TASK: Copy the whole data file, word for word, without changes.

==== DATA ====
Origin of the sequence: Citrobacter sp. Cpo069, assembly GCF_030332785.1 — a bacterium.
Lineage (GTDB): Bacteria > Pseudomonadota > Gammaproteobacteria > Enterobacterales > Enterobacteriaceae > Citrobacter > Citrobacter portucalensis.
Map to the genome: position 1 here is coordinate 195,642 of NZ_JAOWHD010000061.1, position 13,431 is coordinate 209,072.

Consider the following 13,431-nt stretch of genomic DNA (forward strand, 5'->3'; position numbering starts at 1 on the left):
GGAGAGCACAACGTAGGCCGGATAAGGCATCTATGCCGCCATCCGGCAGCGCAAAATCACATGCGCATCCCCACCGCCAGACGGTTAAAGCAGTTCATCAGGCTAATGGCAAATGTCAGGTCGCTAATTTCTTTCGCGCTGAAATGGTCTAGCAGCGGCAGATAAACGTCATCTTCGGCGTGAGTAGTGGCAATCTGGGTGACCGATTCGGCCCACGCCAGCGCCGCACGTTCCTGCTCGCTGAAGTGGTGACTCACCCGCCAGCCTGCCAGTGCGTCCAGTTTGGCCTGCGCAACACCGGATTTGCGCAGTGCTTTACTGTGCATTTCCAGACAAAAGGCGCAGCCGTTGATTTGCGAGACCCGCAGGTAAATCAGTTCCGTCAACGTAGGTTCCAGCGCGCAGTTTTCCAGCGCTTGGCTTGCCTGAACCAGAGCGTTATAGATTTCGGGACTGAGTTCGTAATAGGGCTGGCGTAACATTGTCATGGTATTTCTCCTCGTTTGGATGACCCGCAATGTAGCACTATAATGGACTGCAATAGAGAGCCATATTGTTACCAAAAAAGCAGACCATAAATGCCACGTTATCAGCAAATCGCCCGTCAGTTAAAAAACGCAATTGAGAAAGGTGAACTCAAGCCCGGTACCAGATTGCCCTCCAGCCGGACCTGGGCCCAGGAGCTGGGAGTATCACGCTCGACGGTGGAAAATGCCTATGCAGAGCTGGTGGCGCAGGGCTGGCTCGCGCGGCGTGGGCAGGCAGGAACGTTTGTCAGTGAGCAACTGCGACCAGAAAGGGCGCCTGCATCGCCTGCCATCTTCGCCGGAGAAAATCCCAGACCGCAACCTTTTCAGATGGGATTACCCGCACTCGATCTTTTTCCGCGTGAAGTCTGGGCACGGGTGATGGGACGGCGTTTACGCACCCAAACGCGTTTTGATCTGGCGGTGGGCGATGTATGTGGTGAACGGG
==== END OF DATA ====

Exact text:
Origin of the sequence: Citrobacter sp. Cpo069, assembly GCF_030332785.1 — a bacterium.
Lineage (GTDB): Bacteria > Pseudomonadota > Gammaproteobacteria > Enterobacterales > Enterobacteriaceae > Citrobacter > Citrobacter portucalensis.
Map to the genome: position 1 here is coordinate 195,642 of NZ_JAOWHD010000061.1, position 13,431 is coordinate 209,072.

Consider the following 13,431-nt stretch of genomic DNA (forward strand, 5'->3'; position numbering starts at 1 on the left):
GGAGAGCACAACGTAGGCCGGATAAGGCATCTATGCCGCCATCCGGCAGCGCAAAATCACATGCGCATCCCCACCGCCAGACGGTTAAAGCAGTTCATCAGGCTAATGGCAAATGTCAGGTCGCTAATTTCTTTCGCGCTGAAATGGTCTAGCAGCGGCAGATAAACGTCATCTTCGGCGTGAGTAGTGGCAATCTGGGTGACCGATTCGGCCCACGCCAGCGCCGCACGTTCCTGCTCGCTGAAGTGGTGACTCACCCGCCAGCCTGCCAGTGCGTCCAGTTTGGCCTGCGCAACACCGGATTTGCGCAGTGCTTTACTGTGCATTTCCAGACAAAAGGCGCAGCCGTTGATTTGCGAGACCCGCAGGTAAATCAGTTCCGTCAACGTAGGTTCCAGCGCGCAGTTTTCCAGCGCTTGGCTTGCCTGAACCAGAGCGTTATAGATTTCGGGACTGAGTTCGTAATAGGGCTGGCGTAACATTGTCATGGTATTTCTCCTCGTTTGGATGACCCGCAATGTAGCACTATAATGGACTGCAATAGAGAGCCATATTGTTACCAAAAAAGCAGACCATAAATGCCACGTTATCAGCAAATCGCCCGTCAGTTAAAAAACGCAATTGAGAAAGGTGAACTCAAGCCCGGTACCAGATTGCCCTCCAGCCGGACCTGGGCCCAGGAGCTGGGAGTATCACGCTCGACGGTGGAAAATGCCTATGCAGAGCTGGTGGCGCAGGGCTGGCTCGCGCGGCGTGGGCAGGCAGGAACGTTTGTCAGTGAGCAACTGCGACCAGAAAGGGCGCCTGCATCGCCTGCCATCTTCGCCGGAGAAAATCCCAGACCGCAACCTTTTCAGATGGGATTACCCGCACTCGATCTTTTTCCGCGTGAAGTCTGGGCACGGGTGATGGGACGGCGTTTACGCACCCAAACGCGTTTTGATCTGGCGGTGGGCGATGTATGTGGTGAACGGG